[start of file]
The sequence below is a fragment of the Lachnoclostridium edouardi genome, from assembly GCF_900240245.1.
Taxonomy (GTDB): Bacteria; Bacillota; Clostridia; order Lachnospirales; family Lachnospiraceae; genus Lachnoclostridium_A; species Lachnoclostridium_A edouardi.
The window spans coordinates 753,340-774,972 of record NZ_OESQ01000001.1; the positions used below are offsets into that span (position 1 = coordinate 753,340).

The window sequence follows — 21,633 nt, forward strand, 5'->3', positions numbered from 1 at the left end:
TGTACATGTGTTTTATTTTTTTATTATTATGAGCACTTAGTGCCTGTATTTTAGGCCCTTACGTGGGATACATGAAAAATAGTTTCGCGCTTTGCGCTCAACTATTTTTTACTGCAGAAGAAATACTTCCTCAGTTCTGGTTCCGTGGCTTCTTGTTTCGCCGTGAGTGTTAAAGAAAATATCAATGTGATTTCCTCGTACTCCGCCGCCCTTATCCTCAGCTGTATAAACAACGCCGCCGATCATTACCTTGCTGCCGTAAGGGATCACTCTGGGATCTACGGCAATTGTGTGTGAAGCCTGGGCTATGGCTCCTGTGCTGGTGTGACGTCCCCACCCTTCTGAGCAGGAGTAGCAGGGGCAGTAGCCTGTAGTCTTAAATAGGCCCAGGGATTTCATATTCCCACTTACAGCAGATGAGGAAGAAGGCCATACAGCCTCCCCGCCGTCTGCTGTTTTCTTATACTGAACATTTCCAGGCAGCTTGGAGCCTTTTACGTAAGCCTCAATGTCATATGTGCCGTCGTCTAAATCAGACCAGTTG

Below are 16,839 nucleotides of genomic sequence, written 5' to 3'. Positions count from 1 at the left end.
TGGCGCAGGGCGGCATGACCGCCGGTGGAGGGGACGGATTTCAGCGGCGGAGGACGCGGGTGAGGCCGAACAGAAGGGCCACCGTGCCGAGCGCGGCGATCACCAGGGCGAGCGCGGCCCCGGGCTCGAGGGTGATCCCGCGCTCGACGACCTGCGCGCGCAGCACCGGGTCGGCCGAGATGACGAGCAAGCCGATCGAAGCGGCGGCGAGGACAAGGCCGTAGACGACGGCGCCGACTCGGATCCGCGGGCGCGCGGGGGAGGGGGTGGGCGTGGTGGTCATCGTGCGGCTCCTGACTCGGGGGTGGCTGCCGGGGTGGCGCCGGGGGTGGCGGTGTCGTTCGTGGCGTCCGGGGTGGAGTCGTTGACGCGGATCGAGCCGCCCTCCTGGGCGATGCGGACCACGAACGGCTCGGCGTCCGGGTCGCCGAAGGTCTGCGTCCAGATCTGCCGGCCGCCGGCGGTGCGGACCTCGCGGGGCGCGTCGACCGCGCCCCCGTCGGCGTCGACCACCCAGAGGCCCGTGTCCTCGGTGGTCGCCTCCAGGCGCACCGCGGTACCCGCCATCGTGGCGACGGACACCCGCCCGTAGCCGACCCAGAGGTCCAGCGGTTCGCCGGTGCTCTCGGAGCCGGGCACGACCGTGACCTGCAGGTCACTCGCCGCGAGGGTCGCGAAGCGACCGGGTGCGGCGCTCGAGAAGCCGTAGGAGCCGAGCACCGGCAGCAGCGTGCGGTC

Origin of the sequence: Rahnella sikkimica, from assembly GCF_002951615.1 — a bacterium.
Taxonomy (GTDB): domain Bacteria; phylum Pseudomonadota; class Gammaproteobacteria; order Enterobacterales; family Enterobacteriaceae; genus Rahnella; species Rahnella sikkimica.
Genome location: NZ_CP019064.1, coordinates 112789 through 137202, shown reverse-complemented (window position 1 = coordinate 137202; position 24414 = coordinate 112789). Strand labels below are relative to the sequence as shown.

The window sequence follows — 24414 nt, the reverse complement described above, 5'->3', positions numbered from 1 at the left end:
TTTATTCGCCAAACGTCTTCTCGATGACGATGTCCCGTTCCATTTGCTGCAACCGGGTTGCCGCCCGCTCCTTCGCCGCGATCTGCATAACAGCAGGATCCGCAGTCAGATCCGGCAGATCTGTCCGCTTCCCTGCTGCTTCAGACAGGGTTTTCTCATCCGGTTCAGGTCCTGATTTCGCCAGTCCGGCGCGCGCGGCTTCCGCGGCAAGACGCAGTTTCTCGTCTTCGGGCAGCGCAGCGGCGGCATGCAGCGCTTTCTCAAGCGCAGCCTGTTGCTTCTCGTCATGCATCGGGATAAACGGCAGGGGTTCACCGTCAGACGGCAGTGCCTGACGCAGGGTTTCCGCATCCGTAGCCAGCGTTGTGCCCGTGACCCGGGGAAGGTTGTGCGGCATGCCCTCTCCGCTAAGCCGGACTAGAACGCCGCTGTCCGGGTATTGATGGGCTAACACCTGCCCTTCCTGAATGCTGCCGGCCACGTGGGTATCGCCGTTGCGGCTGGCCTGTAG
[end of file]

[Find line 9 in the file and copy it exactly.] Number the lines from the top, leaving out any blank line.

Taxonomy (GTDB): domain Bacteria; phylum Pseudomonadota; class Gammaproteobacteria; order Enterobacterales; family Enterobacteriaceae; genus Rahnella; species Rahnella sikkimica.